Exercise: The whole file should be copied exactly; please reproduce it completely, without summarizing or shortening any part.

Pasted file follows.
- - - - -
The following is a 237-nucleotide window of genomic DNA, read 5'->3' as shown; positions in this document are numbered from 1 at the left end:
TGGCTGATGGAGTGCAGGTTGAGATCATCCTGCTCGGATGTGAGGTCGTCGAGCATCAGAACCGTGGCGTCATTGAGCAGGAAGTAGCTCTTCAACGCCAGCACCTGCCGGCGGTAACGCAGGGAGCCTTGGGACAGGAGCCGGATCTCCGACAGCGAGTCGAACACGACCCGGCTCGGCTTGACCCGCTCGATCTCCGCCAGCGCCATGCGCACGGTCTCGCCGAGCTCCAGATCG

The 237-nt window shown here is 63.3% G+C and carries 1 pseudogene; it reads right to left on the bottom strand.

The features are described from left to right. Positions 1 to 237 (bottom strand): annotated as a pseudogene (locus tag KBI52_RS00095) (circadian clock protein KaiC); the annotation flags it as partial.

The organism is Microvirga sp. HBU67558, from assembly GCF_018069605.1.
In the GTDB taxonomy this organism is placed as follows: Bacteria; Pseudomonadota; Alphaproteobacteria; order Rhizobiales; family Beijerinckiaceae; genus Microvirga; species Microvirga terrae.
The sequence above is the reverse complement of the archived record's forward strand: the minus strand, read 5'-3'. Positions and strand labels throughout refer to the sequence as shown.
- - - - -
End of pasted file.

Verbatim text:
The following is a 237-nucleotide window of genomic DNA, read 5'->3' as shown; positions in this document are numbered from 1 at the left end:
TGGCTGATGGAGTGCAGGTTGAGATCATCCTGCTCGGATGTGAGGTCGTCGAGCATCAGAACCGTGGCGTCATTGAGCAGGAAGTAGCTCTTCAACGCCAGCACCTGCCGGCGGTAACGCAGGGAGCCTTGGGACAGGAGCCGGATCTCCGACAGCGAGTCGAACACGACCCGGCTCGGCTTGACCCGCTCGATCTCCGCCAGCGCCATGCGCACGGTCTCGCCGAGCTCCAGATCG

The 237-nt window shown here is 63.3% G+C and carries 1 pseudogene; it reads right to left on the bottom strand.

The features are described from left to right. Positions 1 to 237 (bottom strand): annotated as a pseudogene (locus tag KBI52_RS00095) (circadian clock protein KaiC); the annotation flags it as partial.

The organism is Microvirga sp. HBU67558, from assembly GCF_018069605.1.
In the GTDB taxonomy this organism is placed as follows: Bacteria; Pseudomonadota; Alphaproteobacteria; order Rhizobiales; family Beijerinckiaceae; genus Microvirga; species Microvirga terrae.
The sequence above is the reverse complement of the archived record's forward strand: the minus strand, read 5'-3'. Positions and strand labels throughout refer to the sequence as shown.